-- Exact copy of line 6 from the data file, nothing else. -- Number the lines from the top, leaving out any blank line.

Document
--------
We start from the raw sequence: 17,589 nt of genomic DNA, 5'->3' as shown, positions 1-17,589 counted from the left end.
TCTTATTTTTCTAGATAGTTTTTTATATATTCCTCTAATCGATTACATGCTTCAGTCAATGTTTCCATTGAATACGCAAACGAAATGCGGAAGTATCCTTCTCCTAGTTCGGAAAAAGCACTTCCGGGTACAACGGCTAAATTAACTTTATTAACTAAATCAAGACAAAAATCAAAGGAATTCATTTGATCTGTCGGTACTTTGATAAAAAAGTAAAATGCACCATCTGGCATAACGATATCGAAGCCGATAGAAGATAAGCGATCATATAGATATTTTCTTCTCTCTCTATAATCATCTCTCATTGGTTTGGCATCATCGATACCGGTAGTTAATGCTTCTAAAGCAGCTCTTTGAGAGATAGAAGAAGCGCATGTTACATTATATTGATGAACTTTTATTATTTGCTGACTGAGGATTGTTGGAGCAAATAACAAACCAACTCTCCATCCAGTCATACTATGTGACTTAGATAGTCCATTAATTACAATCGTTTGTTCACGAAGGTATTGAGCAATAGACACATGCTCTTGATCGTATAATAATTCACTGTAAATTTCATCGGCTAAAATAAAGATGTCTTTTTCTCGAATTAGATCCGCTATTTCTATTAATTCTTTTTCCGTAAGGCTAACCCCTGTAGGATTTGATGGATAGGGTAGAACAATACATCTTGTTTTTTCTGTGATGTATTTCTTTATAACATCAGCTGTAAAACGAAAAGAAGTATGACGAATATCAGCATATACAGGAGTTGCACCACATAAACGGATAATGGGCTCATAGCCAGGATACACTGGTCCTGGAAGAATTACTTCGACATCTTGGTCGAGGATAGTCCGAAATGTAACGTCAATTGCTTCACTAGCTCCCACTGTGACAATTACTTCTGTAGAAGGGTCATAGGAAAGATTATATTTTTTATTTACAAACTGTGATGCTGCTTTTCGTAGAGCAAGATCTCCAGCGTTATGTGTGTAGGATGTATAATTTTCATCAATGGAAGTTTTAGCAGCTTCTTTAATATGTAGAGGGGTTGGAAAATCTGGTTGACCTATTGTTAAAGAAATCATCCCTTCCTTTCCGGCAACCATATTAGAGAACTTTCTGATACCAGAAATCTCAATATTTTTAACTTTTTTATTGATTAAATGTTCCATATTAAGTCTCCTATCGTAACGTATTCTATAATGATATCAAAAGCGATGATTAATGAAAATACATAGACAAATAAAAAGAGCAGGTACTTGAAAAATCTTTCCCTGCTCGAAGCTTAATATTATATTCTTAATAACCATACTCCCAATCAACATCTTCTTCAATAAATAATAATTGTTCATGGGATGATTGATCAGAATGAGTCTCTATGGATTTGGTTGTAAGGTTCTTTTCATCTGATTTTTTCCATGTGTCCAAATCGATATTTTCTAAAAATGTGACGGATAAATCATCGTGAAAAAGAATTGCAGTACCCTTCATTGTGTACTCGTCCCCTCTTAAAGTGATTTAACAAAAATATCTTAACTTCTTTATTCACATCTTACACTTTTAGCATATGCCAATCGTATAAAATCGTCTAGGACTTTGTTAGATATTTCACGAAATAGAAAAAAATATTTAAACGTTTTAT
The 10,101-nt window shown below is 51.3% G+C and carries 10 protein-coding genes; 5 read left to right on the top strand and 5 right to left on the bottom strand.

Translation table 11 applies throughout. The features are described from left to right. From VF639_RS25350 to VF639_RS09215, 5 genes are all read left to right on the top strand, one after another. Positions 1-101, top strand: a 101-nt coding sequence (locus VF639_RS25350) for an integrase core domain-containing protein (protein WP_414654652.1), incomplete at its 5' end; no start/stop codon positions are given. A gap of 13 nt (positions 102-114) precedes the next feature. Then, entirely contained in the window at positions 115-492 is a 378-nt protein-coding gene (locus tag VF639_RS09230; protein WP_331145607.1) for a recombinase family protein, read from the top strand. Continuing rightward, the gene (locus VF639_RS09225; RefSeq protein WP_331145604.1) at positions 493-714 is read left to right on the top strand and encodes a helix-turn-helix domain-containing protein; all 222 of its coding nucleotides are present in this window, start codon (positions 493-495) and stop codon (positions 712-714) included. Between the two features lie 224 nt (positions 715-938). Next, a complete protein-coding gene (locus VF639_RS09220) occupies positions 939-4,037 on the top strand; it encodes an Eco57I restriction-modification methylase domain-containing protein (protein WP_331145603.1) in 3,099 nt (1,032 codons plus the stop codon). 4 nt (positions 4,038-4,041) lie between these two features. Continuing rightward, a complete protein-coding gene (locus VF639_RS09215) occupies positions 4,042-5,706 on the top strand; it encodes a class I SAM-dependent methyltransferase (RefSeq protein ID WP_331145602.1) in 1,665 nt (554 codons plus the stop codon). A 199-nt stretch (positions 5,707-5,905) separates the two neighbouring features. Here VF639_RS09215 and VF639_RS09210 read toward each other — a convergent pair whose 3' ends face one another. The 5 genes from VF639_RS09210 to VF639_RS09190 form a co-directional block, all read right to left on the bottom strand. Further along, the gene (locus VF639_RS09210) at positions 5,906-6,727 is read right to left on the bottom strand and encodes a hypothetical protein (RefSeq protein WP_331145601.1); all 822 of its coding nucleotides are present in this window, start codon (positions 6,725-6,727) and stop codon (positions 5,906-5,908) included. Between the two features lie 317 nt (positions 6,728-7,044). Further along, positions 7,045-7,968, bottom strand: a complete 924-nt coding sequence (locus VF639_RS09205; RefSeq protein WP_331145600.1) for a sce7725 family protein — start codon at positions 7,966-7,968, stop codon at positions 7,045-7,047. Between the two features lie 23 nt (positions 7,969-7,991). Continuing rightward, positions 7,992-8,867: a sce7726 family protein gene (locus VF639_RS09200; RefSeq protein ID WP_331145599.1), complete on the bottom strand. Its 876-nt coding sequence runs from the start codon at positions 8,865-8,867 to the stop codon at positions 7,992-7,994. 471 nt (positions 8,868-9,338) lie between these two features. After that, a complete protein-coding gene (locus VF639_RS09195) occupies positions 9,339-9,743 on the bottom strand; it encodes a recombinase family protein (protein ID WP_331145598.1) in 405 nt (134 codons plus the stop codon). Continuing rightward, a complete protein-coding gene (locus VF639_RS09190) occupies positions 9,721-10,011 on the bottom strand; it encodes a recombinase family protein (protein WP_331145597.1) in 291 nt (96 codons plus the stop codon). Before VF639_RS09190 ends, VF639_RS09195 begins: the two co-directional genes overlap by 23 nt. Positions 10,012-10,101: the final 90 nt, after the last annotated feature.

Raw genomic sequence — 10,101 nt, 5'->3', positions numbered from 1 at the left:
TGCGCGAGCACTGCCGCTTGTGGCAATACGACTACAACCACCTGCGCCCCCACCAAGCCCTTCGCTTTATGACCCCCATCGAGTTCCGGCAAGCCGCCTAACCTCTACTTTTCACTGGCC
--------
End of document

TGCGCGAGCACTGCCGCTTGTGGCAATACGACTACAACCACCTGCGCCCCCACCAAGCCCTTCGCTTTATGACCCCCATCGAGTTCCGGCAAGCCGCCTAACCTCTACTTTTCACTGGCC